NEW YORK—John Isner doesn’t think much of Colin Kaepernick.
The San Francisco 49ers’ quarterback has been criticized, from commentators to fans to fellow athletes, for his recent decision not to stand during the playing of the United States’ national anthem before games.
Kaepernick’s decision to sit is in protest of a “country that oppresses black people and people of color.”
Isner respects the football player’s right to voice his opinion, but he doesn’t appreciate the manner in which he’s trying to make his point.
“I thought that was pathetic from him,” Isner told reporters after his marathon 3-6, 4-6, 7-6 (5), 6-2, 7-6 (3) victory over 18-year-old countryman Frances Tiafoe in the first round of the U.S. Open. “The cause he was going for, fine by me, but don’t do it in that fashion. He could have found some other ways to present his voice there.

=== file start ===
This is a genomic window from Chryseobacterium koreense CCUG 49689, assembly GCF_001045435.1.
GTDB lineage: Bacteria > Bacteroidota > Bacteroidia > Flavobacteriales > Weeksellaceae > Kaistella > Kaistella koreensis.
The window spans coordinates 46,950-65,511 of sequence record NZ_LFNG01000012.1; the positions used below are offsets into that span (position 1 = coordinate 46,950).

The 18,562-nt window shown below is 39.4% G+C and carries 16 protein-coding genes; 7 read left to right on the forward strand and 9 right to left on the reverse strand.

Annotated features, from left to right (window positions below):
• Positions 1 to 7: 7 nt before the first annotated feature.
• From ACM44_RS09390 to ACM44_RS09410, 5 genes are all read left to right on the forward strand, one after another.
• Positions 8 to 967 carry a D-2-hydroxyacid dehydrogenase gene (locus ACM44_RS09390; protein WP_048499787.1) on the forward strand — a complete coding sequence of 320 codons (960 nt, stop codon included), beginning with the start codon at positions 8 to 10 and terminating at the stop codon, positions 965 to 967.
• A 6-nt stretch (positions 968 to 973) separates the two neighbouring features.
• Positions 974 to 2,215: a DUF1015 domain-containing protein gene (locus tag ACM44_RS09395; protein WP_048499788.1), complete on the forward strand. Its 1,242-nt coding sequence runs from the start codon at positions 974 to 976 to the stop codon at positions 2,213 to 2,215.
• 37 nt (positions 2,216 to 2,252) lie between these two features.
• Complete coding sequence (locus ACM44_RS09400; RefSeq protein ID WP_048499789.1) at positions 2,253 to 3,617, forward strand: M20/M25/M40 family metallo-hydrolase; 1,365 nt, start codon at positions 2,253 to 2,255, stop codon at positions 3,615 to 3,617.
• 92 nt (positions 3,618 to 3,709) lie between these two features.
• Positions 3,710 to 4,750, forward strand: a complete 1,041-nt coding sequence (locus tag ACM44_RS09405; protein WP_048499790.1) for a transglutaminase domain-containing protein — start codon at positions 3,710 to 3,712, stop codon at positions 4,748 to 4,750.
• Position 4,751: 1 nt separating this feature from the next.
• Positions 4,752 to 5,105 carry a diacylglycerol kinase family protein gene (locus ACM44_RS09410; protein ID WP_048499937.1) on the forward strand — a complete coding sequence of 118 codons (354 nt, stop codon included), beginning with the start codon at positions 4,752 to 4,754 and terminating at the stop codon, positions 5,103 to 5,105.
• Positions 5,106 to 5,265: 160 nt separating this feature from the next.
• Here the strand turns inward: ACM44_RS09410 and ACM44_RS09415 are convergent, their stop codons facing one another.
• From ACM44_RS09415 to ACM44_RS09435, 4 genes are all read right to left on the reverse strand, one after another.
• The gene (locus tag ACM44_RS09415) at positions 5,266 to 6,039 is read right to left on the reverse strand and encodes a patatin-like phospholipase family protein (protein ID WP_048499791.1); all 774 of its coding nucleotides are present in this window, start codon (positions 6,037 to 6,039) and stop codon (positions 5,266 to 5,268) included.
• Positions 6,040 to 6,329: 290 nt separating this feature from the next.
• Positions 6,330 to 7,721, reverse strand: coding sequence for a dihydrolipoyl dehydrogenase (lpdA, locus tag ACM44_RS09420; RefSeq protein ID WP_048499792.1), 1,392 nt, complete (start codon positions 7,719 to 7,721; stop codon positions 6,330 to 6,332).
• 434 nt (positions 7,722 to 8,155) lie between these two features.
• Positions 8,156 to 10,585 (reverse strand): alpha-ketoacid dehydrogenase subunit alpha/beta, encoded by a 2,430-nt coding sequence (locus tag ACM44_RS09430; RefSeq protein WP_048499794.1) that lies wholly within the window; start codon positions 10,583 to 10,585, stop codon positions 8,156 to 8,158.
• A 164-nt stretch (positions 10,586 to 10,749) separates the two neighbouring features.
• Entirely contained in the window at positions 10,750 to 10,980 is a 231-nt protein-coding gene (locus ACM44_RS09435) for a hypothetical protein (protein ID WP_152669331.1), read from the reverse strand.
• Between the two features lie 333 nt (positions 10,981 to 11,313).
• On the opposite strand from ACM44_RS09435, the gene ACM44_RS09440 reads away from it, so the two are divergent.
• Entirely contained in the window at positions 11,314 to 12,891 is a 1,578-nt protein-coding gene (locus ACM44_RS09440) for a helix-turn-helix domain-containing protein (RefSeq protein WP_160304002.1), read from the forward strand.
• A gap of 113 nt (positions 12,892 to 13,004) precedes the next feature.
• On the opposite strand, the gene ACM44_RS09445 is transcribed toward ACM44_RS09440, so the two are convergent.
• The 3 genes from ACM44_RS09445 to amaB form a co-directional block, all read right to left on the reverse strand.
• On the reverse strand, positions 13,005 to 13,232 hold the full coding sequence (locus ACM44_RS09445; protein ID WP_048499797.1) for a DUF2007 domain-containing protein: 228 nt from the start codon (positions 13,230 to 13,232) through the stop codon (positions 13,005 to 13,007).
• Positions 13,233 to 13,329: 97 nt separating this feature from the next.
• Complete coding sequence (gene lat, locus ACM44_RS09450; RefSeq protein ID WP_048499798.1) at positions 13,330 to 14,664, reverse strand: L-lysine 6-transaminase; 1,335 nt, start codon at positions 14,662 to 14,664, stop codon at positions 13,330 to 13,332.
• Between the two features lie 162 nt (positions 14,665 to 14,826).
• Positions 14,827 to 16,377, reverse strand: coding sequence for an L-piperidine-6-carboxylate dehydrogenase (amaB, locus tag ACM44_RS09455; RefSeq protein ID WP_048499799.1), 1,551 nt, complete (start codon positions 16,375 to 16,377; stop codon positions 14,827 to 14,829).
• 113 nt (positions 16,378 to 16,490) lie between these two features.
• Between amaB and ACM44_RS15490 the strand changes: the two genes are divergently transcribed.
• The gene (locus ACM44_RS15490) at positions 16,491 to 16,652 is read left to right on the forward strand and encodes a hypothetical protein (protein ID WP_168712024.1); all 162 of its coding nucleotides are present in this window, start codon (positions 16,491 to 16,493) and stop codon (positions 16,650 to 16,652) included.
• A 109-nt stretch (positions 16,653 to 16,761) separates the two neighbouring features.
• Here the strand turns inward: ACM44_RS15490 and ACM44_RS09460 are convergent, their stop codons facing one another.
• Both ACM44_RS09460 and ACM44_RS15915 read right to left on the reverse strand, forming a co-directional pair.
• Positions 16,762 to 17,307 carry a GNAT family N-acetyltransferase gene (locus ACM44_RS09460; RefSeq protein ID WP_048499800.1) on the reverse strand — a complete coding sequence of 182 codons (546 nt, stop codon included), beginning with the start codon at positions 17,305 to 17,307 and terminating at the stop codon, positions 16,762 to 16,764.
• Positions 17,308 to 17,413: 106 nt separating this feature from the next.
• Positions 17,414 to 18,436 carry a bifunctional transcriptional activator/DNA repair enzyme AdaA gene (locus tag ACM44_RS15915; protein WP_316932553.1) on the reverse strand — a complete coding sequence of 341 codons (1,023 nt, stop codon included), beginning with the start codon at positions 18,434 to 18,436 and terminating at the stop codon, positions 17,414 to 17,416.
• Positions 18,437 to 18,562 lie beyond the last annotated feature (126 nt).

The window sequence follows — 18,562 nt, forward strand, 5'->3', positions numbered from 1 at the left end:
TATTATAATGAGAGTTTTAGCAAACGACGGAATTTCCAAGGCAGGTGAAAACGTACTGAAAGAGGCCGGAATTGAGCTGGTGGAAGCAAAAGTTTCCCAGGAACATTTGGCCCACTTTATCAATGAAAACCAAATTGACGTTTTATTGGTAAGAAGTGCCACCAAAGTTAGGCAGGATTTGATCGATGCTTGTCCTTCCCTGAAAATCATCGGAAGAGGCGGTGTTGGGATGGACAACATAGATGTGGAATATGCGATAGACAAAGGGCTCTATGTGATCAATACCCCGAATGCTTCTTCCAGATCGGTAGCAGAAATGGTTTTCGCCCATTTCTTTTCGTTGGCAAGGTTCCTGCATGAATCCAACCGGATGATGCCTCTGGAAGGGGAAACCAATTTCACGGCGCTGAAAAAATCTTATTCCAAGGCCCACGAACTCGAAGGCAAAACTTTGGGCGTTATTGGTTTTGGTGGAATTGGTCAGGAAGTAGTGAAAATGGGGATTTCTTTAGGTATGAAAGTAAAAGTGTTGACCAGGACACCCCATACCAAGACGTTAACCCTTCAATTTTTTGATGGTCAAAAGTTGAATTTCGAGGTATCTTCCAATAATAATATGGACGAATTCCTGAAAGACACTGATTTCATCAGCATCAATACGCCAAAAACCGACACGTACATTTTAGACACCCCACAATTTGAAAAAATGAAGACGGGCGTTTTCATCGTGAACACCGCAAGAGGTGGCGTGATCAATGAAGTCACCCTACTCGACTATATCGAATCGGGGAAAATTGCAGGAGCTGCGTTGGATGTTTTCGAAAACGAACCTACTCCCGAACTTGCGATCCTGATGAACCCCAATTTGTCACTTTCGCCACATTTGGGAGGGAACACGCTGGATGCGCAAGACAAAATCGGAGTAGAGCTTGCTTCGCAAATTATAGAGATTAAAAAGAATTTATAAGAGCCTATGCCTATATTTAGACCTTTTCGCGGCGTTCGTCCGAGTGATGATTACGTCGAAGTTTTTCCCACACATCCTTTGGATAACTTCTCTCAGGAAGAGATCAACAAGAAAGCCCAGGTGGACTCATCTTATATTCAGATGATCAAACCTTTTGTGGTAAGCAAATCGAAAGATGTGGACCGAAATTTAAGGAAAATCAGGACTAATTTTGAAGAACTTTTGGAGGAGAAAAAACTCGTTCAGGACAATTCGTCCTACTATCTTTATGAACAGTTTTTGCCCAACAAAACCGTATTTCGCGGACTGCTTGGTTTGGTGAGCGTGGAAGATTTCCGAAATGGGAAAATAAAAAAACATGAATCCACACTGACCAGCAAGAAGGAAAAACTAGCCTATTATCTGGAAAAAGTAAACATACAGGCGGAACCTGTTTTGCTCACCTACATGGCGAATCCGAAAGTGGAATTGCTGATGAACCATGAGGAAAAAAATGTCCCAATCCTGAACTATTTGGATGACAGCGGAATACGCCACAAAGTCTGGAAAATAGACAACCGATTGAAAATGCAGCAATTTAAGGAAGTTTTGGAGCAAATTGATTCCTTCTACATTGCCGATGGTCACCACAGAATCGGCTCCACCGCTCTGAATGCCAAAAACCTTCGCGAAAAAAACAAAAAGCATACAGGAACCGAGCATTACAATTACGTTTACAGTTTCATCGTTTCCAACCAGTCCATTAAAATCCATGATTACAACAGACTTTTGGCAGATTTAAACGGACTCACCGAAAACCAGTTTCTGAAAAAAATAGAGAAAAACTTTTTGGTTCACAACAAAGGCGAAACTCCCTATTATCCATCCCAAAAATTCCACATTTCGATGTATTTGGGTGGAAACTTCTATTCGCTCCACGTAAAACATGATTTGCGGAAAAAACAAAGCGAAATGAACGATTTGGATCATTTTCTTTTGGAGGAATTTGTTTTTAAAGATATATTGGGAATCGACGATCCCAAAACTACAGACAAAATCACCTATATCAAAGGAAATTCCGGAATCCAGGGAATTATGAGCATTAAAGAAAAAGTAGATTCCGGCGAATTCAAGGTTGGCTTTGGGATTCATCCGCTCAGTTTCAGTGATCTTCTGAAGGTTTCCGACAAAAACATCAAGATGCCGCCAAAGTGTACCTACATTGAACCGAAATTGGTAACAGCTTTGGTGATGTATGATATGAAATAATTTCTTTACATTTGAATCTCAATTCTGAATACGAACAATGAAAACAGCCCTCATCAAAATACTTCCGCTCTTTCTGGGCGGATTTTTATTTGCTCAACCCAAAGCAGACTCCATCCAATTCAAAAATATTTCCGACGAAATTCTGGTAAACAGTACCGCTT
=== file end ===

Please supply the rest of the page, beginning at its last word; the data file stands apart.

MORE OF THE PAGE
“A lot of NBA players have done it, and good on ‘em. For him doing it in that way really irked me. I’m a big Blaine Gabbert fan now.”
As for his tennis, America’s No. 1 player is excited—and relieved—to be moving on in Flushing Meadows. After losing the first two sets, it appeared that the 31-year-old was headed for an early exit at his home Slam. But with his huge serve and vast experience playing—and winning—tight matches, he fought his way back and forced a fifth-set tiebreaker.
“I was confident in that fifth-set tiebreaker,” Isner said. “I really believed I was going to win it.”
The 20th-seeded Isner will meet Steve Darcis, who defeated Jordan Thompson, in the second round.